Elle: The work we are doing has a real impact on our communities, as well as our clients’ employees and customers in a way that feels meaningful and tangible.
We have such an incredible opportunity in front of us, not just to define what it means to drive corporate equity and justice within the context of the current environment but to truly make an impact. We have the opportunity to sit around tables with some of the most influential decision makers within our clients’ organizations and help guide them towards embedding a lens of equity, justice and inclusion within their decision-making structures and across their internal and external systems.
While many progressive companies and leaders in the space have been working for years to redefine DE&I beyond traditional workforce-centered programs, the past 18-months has served as a once-in-a-generation catalyst for progress in the face of converging crises. These crises include the pandemic, murder of George Floyd, rise in violence against AAPI communities, groundswell of anti-Semitic and Islamophobic harassment, controversial legislation rolling back access to fundamental human rights for those most marginalized, quarantine-driven spotlight on the lack of accessibility rooted in every day digital tools and services . . . I could go on.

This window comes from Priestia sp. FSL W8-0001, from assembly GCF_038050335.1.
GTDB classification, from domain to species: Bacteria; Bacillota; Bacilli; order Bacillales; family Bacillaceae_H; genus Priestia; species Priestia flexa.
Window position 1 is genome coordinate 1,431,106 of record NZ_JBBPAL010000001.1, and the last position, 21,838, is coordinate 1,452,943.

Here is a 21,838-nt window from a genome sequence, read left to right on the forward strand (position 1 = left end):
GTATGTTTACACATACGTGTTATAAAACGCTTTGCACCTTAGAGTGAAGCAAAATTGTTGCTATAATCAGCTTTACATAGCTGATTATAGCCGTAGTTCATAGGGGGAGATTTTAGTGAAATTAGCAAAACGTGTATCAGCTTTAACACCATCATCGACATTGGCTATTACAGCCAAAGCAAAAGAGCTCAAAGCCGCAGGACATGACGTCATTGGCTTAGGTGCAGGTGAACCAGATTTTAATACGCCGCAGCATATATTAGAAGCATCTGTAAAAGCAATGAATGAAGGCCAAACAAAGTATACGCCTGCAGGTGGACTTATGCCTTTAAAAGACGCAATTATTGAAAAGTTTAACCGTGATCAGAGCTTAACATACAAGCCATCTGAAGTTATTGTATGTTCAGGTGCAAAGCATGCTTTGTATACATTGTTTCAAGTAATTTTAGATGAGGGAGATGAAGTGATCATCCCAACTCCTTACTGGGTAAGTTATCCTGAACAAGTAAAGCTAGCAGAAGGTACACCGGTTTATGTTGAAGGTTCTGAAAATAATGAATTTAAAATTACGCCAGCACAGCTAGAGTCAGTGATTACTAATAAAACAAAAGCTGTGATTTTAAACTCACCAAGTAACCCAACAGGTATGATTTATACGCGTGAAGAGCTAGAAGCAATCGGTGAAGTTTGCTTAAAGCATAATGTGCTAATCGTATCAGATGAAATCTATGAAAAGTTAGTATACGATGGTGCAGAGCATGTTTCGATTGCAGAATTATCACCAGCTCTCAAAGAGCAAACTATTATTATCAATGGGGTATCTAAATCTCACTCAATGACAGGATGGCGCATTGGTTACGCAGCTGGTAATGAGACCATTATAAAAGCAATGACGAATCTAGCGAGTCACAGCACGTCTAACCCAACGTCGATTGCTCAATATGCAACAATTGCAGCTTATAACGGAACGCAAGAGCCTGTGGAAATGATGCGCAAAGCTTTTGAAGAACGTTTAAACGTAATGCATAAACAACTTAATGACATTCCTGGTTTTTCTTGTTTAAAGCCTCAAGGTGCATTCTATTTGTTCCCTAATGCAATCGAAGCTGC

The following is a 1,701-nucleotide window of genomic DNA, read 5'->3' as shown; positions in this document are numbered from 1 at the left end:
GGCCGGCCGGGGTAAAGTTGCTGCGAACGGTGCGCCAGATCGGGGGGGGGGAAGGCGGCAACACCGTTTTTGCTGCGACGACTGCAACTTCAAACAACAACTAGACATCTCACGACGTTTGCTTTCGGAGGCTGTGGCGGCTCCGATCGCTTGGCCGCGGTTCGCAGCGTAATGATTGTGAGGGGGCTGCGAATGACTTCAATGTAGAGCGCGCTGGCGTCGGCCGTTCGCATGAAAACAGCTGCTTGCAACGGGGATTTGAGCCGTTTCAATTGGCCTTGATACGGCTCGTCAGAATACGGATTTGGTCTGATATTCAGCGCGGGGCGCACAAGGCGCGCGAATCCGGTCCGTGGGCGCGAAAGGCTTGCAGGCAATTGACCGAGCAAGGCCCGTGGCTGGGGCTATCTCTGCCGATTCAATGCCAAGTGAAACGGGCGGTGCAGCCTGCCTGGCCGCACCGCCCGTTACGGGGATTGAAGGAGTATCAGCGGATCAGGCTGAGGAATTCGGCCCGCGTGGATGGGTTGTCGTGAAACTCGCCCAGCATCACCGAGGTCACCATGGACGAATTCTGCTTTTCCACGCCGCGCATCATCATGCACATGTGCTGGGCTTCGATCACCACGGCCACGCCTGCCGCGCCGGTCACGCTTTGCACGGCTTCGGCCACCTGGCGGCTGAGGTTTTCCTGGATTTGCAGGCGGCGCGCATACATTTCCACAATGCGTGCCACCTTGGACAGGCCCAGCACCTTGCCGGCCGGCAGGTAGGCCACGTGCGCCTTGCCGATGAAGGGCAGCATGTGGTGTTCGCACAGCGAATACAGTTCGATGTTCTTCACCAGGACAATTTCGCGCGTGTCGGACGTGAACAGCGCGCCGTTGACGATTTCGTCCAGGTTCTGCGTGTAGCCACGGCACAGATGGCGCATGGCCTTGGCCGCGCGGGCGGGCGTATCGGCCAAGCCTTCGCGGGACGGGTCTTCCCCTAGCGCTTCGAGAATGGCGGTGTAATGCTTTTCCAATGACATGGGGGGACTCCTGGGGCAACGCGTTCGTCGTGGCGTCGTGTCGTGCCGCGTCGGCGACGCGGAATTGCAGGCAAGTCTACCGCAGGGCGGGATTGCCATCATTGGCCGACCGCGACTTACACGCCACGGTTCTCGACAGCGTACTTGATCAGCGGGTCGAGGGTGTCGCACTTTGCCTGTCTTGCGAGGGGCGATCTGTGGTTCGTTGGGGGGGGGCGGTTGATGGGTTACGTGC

This complex landscape means our clients are grappling an incredibly diverse set of issues every day and need teams that are as diverse as the issues. This has created immense opportunity for those looking to bring lived and learned experience to consulting.
If you’re a creative person who wants to join our diverse and growing team, or if you’re a do-gooder interested in working across Impact and Sustainability or Equity and Justice, we hope to meet you.